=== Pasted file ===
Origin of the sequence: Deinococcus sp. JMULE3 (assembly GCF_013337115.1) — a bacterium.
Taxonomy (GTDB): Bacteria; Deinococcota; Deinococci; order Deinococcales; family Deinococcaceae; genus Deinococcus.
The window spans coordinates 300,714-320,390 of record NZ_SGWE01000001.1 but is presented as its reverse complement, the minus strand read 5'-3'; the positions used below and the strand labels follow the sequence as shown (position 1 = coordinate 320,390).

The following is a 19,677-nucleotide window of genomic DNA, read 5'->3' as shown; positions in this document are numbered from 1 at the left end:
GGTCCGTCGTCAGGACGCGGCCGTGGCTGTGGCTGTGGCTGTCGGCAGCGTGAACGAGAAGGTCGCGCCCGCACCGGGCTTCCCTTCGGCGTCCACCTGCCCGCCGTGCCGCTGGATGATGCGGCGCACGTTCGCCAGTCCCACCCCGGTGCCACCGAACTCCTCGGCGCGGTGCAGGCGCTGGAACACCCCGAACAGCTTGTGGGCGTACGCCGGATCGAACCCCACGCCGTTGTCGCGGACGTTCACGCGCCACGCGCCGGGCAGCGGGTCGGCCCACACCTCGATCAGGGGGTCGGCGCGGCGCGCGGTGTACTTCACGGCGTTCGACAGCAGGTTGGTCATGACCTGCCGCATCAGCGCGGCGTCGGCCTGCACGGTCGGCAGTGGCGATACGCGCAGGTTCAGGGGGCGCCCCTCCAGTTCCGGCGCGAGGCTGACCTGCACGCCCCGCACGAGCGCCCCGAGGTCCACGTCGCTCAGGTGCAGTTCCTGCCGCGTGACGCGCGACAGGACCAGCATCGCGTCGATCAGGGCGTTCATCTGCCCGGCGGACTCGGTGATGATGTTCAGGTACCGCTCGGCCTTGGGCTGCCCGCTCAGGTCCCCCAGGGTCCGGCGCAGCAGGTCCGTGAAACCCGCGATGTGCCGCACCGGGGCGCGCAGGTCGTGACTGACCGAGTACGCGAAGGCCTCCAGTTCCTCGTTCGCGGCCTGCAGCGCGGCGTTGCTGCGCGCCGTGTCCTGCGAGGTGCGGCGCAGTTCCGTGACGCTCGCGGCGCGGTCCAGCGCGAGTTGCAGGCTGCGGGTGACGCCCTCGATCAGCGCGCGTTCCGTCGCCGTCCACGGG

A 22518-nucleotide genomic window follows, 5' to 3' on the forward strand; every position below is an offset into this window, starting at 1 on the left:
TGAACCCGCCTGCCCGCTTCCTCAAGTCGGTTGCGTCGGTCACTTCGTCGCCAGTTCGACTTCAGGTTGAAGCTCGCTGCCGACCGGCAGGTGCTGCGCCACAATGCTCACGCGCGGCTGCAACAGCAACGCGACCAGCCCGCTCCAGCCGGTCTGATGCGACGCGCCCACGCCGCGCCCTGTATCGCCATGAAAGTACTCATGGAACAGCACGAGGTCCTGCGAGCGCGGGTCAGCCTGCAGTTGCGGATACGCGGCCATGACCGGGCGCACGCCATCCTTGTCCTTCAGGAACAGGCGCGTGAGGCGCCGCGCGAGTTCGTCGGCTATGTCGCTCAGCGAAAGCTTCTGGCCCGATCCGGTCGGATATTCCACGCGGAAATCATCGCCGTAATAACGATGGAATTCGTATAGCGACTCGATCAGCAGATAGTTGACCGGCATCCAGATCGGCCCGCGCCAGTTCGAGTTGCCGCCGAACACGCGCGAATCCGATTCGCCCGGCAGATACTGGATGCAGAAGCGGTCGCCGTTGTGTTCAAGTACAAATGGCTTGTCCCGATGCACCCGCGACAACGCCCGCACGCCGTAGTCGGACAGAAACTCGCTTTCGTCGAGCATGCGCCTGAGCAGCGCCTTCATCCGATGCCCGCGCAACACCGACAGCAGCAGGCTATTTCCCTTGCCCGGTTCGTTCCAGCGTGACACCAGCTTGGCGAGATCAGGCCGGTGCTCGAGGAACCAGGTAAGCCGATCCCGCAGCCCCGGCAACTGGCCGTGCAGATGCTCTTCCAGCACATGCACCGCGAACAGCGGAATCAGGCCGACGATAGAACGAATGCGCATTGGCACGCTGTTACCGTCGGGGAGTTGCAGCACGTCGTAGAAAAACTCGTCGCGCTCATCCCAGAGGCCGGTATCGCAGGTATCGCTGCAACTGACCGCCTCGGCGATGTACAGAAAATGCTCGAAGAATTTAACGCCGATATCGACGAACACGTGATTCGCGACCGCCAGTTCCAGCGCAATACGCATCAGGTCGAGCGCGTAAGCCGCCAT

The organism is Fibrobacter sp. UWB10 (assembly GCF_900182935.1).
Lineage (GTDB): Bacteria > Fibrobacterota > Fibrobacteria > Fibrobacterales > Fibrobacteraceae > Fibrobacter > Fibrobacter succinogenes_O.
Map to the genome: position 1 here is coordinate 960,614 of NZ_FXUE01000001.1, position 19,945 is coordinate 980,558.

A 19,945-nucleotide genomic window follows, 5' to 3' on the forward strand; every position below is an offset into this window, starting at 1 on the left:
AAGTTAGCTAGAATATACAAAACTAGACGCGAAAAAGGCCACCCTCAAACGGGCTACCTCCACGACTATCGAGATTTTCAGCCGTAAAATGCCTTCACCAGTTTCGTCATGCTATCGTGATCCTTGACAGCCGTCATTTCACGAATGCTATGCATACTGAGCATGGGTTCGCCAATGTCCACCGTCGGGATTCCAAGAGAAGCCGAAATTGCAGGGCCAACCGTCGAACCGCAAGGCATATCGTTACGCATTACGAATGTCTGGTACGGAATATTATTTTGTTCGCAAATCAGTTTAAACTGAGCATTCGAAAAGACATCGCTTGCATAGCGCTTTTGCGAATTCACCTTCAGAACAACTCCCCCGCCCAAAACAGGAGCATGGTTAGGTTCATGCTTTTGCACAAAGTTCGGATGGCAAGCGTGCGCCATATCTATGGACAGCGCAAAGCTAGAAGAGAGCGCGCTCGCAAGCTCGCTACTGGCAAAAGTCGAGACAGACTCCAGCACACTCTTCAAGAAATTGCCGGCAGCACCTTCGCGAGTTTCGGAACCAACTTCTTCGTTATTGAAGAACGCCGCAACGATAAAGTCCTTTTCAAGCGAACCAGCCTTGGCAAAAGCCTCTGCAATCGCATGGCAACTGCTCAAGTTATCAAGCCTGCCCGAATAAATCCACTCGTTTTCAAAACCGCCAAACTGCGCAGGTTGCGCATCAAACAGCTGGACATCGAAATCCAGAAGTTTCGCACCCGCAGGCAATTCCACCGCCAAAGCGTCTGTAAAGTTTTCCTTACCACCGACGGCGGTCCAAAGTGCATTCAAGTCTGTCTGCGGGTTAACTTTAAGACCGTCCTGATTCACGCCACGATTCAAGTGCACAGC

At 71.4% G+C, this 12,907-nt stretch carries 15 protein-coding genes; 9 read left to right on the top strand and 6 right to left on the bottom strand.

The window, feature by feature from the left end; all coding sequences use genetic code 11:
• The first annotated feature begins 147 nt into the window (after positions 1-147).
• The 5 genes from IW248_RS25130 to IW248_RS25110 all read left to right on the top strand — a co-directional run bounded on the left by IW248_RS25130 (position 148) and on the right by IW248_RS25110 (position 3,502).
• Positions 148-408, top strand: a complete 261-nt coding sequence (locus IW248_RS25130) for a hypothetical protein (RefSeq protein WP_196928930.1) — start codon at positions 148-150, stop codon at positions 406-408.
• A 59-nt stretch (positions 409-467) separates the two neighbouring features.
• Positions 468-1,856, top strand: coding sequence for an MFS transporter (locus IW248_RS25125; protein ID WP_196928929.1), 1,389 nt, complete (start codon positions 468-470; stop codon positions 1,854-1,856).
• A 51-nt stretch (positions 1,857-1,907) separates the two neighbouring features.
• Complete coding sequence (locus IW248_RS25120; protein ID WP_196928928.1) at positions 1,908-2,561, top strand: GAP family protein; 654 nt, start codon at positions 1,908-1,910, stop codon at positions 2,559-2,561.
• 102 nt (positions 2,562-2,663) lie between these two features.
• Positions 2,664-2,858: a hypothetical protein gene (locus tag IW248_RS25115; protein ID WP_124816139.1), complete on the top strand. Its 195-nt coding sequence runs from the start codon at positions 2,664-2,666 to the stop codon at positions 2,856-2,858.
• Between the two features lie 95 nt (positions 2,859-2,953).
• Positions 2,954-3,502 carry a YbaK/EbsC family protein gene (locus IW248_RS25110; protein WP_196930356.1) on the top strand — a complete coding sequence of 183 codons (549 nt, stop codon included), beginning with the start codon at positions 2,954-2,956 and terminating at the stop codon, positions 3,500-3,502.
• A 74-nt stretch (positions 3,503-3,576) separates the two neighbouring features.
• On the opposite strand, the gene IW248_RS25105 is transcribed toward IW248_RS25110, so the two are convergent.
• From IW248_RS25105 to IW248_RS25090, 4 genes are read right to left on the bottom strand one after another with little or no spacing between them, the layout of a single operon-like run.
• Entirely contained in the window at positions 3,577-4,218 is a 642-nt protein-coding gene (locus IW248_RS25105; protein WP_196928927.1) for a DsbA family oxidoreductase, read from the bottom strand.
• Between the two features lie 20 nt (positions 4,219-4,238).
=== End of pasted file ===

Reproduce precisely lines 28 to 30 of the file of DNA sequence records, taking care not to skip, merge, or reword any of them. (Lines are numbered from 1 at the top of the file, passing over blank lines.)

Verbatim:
• From IW248_RS25105 to IW248_RS25090, 4 genes are read right to left on the bottom strand one after another with little or no spacing between them, the layout of a single operon-like run.
• Entirely contained in the window at positions 3,577-4,218 is a 642-nt protein-coding gene (locus IW248_RS25105; protein WP_196928927.1) for a DsbA family oxidoreductase, read from the bottom strand.
• Between the two features lie 20 nt (positions 4,219-4,238).